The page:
Realignment Date Fast Approaching
A stat given by Professor Joan Petersilia, co-director of the Stanford Criminal Justice Center, is used by the Daily Journal's Jeffrey Lowe in this article about California's new efforts to commence the realignment of sentencing low-level offenders and how failures in the parole system have significantly contributed to overcrowding of state prisons.
"For too long, the state's prison system has been a revolving door for lower-level offenders and parole violators who are released within months, often before they are even transferred out of a reception center. Cycling these offenders through state prisons wastes money, aggravates crowded conditions, thwarts rehabilitation, and impedes local law enforcement supervision." - Gov. Jerry Brown, April 5, 2011.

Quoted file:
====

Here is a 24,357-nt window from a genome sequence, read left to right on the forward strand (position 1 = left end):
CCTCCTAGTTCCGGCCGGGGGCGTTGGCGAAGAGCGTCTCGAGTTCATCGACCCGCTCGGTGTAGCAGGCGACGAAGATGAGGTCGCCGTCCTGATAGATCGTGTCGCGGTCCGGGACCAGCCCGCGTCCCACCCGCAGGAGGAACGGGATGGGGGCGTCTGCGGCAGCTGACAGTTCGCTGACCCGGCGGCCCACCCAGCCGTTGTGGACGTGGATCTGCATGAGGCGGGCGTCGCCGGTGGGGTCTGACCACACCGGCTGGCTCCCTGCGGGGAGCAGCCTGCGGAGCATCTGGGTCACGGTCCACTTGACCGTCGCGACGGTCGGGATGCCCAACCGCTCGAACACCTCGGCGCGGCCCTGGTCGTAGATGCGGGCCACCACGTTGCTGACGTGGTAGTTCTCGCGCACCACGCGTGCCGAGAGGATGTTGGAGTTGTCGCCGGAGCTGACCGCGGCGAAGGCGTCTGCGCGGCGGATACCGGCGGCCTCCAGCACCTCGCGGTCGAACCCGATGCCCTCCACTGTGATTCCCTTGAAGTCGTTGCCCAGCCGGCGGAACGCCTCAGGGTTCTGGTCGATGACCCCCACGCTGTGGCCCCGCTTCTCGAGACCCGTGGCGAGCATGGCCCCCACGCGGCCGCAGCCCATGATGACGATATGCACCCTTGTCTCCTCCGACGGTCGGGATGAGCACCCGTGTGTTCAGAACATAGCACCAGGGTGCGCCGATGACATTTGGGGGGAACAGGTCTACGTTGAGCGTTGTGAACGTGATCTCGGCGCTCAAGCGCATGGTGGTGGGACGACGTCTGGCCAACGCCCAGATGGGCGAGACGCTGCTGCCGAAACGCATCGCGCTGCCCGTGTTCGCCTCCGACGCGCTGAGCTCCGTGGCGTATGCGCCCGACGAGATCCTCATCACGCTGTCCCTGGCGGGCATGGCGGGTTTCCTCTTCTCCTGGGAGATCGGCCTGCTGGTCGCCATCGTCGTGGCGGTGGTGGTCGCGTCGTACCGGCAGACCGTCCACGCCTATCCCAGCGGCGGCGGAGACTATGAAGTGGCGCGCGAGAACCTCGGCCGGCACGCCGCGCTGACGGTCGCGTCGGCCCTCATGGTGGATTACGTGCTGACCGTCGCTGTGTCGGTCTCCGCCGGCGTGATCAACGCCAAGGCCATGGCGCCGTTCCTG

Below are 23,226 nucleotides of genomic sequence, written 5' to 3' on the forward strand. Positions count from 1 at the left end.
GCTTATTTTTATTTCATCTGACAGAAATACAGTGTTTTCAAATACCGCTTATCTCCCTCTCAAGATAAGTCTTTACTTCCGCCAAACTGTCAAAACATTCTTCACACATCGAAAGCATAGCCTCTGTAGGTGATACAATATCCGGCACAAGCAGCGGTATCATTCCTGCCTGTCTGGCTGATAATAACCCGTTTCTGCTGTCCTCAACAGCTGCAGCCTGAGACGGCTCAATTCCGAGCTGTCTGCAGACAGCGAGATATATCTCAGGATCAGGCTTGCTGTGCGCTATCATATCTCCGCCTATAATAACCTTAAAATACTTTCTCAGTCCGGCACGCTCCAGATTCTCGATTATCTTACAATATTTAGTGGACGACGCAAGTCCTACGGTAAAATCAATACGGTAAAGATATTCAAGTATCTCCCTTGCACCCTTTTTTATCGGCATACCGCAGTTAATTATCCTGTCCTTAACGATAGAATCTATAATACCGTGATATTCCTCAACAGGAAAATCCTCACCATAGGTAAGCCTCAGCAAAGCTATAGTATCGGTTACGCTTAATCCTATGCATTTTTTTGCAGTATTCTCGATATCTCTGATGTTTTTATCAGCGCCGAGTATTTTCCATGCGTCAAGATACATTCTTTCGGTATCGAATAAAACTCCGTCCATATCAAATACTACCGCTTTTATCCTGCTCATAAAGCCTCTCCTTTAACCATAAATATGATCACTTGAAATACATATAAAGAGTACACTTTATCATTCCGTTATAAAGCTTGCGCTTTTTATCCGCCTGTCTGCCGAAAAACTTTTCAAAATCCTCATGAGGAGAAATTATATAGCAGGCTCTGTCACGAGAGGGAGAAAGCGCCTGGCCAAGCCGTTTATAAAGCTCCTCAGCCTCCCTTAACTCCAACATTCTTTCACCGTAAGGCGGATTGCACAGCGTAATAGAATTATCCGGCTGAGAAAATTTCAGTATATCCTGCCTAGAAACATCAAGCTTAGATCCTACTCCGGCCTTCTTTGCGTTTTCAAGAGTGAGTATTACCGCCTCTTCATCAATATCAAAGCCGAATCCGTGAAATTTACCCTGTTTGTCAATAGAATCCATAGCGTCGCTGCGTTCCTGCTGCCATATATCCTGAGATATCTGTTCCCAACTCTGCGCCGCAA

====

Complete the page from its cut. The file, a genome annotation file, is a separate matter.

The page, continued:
In that spirit, on July 1 California will commence the realignment of sentencing low-level offenders who have historically cycled in and out of state prisons for years. Counties will be responsible for the supervision of certain convicted felons.
One of the main contributors to historic overcrowding of California's prisons was the failure of parole to keep people out of prison. In 2006, for example, 64 percent of those admitted to state prison were parole violators, according to Professor Joan Petersilia of Stanford Law School. See "Parole Violations and Revocation in California," October 2008.